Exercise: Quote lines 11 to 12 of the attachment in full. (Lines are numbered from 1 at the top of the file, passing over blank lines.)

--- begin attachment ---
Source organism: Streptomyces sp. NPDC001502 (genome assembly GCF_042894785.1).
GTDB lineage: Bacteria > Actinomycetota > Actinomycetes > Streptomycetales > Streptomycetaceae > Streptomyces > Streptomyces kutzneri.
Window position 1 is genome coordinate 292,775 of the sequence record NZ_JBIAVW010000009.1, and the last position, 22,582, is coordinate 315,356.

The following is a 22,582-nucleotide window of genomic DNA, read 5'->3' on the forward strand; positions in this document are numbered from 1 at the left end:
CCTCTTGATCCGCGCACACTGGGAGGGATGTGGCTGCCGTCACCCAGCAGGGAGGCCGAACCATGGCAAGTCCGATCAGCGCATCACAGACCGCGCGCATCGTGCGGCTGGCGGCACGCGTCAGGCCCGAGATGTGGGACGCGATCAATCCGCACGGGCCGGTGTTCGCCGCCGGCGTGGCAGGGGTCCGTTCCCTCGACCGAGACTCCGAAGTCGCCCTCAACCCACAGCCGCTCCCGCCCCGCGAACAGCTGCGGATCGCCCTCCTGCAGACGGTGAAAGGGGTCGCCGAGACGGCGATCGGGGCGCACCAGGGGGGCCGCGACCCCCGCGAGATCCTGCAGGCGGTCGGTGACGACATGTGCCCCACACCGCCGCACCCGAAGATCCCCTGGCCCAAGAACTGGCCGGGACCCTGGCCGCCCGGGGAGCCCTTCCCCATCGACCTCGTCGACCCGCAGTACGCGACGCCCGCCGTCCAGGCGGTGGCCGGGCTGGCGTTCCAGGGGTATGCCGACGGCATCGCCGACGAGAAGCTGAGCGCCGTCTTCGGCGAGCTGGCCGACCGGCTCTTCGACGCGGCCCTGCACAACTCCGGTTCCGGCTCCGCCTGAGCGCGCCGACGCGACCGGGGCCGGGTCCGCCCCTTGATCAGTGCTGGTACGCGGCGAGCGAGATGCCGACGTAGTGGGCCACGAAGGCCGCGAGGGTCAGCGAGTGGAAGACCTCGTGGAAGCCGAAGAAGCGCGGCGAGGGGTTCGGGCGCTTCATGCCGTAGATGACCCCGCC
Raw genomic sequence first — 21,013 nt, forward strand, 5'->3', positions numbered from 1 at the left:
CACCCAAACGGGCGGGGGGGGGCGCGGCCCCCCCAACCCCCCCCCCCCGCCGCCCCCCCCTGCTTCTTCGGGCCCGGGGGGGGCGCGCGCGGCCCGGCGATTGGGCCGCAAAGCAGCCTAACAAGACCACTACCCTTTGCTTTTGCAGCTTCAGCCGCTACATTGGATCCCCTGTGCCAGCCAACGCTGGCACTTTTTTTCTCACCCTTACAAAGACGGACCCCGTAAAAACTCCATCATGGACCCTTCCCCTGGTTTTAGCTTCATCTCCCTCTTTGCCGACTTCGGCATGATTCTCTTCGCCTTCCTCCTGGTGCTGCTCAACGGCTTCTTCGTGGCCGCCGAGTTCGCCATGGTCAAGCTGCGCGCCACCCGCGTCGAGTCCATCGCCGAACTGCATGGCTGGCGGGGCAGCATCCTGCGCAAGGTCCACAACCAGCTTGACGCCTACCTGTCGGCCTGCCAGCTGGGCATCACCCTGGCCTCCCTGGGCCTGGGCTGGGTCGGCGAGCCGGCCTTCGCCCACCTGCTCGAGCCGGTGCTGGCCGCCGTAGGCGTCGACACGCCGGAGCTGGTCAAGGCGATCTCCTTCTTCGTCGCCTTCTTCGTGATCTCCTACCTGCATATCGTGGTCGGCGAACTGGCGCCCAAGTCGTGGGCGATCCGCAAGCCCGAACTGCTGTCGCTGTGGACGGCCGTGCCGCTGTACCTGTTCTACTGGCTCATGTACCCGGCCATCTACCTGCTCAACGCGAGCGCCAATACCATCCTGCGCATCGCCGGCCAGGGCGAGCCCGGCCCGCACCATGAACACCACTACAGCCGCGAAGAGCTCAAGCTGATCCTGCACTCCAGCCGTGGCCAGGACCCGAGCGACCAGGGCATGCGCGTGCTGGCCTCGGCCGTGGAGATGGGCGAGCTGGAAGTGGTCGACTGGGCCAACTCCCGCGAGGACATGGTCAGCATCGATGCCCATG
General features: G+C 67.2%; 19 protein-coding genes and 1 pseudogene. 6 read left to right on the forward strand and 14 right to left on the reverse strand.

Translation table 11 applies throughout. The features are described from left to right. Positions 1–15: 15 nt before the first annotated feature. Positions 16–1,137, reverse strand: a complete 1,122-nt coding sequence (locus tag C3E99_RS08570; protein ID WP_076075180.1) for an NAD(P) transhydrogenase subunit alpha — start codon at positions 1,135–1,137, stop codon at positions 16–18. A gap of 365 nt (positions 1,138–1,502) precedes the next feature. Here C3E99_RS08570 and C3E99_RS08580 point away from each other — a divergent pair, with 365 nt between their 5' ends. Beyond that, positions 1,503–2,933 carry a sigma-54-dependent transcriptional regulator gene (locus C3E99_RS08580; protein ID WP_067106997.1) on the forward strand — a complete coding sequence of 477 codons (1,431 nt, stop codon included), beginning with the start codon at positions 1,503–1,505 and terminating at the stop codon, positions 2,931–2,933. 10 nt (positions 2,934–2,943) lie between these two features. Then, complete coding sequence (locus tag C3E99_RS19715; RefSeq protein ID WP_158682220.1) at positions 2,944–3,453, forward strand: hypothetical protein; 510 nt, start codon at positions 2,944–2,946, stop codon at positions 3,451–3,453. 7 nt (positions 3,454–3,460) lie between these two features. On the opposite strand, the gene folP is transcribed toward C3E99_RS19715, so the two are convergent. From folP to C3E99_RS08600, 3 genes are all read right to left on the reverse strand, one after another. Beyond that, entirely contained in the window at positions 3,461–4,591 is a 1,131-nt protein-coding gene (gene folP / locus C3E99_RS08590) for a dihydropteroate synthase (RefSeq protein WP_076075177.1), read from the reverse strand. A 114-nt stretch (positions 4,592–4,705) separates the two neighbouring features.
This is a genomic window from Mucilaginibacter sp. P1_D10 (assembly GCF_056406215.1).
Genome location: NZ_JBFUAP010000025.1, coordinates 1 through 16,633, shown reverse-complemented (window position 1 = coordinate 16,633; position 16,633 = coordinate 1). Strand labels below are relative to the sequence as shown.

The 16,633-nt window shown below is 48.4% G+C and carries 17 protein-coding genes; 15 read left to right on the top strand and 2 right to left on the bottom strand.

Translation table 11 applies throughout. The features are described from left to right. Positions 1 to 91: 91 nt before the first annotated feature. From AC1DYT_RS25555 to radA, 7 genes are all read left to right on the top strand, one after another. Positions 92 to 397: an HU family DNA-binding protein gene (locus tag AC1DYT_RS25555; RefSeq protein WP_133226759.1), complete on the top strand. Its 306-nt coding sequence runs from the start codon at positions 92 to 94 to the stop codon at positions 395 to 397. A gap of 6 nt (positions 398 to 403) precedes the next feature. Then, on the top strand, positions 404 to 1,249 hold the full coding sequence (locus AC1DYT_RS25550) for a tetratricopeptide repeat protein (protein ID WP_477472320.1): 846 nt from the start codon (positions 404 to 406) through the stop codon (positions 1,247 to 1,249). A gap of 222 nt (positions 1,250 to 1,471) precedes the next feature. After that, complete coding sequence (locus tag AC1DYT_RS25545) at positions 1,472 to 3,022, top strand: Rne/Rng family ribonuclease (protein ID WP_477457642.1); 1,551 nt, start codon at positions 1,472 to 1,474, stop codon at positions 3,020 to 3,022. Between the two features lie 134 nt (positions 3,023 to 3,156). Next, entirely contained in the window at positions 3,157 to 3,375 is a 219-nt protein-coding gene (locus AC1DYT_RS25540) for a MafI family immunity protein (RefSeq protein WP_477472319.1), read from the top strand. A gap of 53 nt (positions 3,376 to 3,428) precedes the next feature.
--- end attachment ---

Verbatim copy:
Genome location: NZ_JBFUAP010000025.1, coordinates 1 through 16,633, shown reverse-complemented (window position 1 = coordinate 16,633; position 16,633 = coordinate 1). Strand labels below are relative to the sequence as shown.

The 16,633-nt window shown below is 48.4% G+C and carries 17 protein-coding genes; 15 read left to right on the top strand and 2 right to left on the bottom strand.